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The Roman Catholic Psychiatrist


The psychiatrist who is zealous for the Catholic Faith, obedient to the Church's Magisterium and earnest in the support of traditional family values sees in bold relief the reciprocal relationship and the common relevance of Roman Catholicism, the family and the medical science of psychiatry.



The psychiatrist who is zealous for the Catholic Faith, obedient to the Churchs Magisterium and earnest in the support of traditional family values sees in bold relief the reciprocal relationship and the common relevance of Roman Catholicism, the family and the medical science of psychiatry. I write from my own personal impressions and clinical experience; my training in child psychiatry and family therapy has intensified my staunch conviction that interviewing the family members of any particular patient, child or adult, contribute to an understanding of family psychodynamics. On another and a more elevated level, the discovery of the richness of the Catholic Faith and the examples of the saints expanded my outlook and augmented my therapeutic armamentarium.

The Catholic psychiatrist has numerous opportunities to induce others to the virtuous life, and to evangelize. The amassed myriad pieces of knowledge of the Catechism or of the chronicles of holy men and women, fortunately, are stored in the memory bank of the brain, (the hippocampus) and spring to life in definitive recollections, and are used in concrete events of a patients life. This article will focus on three key items: (1) some vital concepts of the traditional family; (2) an overlooked technique or approach in clinical practice; and (3) the wisdom of Catholic precepts.


Traditionally, the family is viewed as the basic social and cultural unit crucial to the survival of the human race. The family starts with the marriage of two opposite sexes, a man and a woman, in a lifelong holy bond, a sacrament instituted by Christ Himself at the wedding feast in Cana. The Churchs esteem for the family is envisioned in these metaphors: the family as the most complete school of humanity, a domestic church, a fountainhead of sanctity and the terra firma of the world. Pope John Paul II reiterates that the future of mankind passes through the human family. In an increasingly secular world we need the guidance of the Churchs Magisterium and the Holy Father as the families we treat contend with formidable choices and confront divorce, abortion on demand, violence, homicide, suicide, euthanasia and many other social ills. Truly, life has become cheap while truth and morals are no longer absolute, but relative. The world is tottering on the brink of self-destruction. Indeed, our Holy Father sums up the contemporary scene in his apt comment, We have become a culture of death, not a civilization of love and life.

In family therapy, the psychiatrist evaluates the essential family functions of problem-solving, communication, affective involvement, autonomy and role definition. He must unravel the roots of marital conflicts and motivate the couple to give up sinful habits for reciprocal satisfaction and fulfillment.


As a medical discipline, psychiatry delves into the genetic and biochemical etiology of brain disorder; as such its practitioners prescribe neuroleptics, antidepressants and other psychopharmacologic agents which potently alleviate suffering and normalize mental functioning albeit appropriately, and competently. Some psychiatrists specialize in group therapy or individual counseling. The aforementioned are modes of treatment on the biological and natural level.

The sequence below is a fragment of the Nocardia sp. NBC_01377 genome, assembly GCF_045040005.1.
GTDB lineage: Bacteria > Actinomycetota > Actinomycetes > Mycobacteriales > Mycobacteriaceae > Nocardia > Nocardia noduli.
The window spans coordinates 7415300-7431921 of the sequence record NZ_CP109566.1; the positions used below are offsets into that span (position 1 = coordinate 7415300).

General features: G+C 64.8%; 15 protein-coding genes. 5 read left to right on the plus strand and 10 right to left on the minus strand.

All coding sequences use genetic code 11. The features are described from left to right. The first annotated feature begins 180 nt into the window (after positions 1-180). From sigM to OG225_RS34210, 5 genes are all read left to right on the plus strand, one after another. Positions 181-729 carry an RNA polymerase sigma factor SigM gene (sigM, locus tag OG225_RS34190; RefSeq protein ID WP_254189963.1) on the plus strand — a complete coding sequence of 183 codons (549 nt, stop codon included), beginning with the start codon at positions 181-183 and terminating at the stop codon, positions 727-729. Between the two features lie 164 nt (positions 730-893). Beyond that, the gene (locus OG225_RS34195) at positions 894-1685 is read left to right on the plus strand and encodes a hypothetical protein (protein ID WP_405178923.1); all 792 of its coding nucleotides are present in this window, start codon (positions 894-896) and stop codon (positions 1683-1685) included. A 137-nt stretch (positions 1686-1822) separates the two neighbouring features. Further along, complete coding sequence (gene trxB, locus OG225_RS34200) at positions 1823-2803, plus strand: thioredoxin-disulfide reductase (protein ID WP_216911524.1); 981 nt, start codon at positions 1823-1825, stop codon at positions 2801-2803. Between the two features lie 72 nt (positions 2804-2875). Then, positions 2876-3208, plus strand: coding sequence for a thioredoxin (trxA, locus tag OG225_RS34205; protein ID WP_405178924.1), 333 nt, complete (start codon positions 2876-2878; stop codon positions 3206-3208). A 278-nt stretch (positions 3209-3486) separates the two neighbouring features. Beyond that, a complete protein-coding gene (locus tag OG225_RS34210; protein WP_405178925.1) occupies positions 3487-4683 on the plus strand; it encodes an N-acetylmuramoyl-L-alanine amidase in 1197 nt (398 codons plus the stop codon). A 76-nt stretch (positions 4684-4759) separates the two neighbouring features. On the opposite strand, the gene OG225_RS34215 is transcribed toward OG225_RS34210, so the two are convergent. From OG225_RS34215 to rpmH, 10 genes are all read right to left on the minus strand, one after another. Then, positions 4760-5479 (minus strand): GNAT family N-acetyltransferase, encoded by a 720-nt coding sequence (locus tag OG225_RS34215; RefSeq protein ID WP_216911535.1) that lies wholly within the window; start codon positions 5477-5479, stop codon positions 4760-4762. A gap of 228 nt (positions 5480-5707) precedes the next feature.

Religion and mental illness, many a time, intertwine; this bare fact becomes clear as we skim over a brief historical profile of the medical specialty of psychiatry. It is roughly categorized into three overlapping periods beginning at the dawn of human history. For the first 1800 years A.D., sickness of the mind was baffling, inexplicable and mysterious. Then, psychiatry was not a medical specialty. Theories of mental diseases commixed with philosophy and religious beliefs. Often the causation was ascribed to evil spirits or divine chastisement; remedial steps were, repeatedly, inhumane, and the patients, stigmatized. With the outset of the second phase, circa. 180 years ago, the field of psychiatry became more cohesive and comprehensible. This ushered in humane reforms in the then so-called hospitals for the insane. The third or current period, also dubbed the scientific era, commenced about a hundred years ago with the combined research in psychology, psychiatry and neurology.


The past ten years or so have been designated as the decade of the brain, inasmuch as the neurosciences advanced by leaps and bounds; consequently, psychiatry, too, accelerated its pace, with perfected diagnostic tools and more precise differential diagnoses. The far-reaching positron emission tomography, often termed by its acronym, PET, tracks down psychopharmacologic medications into discrete brain areas; working together, neurologists and psychiatrists, enhance their diagnostic acumen, as they view physiologic processes inside the living brain.

Psychiatry, an empirical science, based on direct observation and experimentation, ordinarily, focuses merely on one aspect of the human person, and one constituent of human reality.

The Catechism of the Catholic Church (no. 1703) teaches that man is endowed with a spiritual and immortal soul; the human person is the only creature that God has willed for its own sake. From his conception, he is destined for eternal beatitude. And in no. 1702, we read that The divine image is present in every man. Mans likeness to God and his spiritual nature amplifies our present Pontiffs categorical affirmation of the whole truth about man. Sadly, the supernatural factor is either shunned or decreed non-existent, even by good psychotherapists. The aforementioned factor is the neglected complementary, but obligatory part of treatment. Human virtues are purified and elevated by divine grace. With Gods help, they forge character (CCC, no. 1810).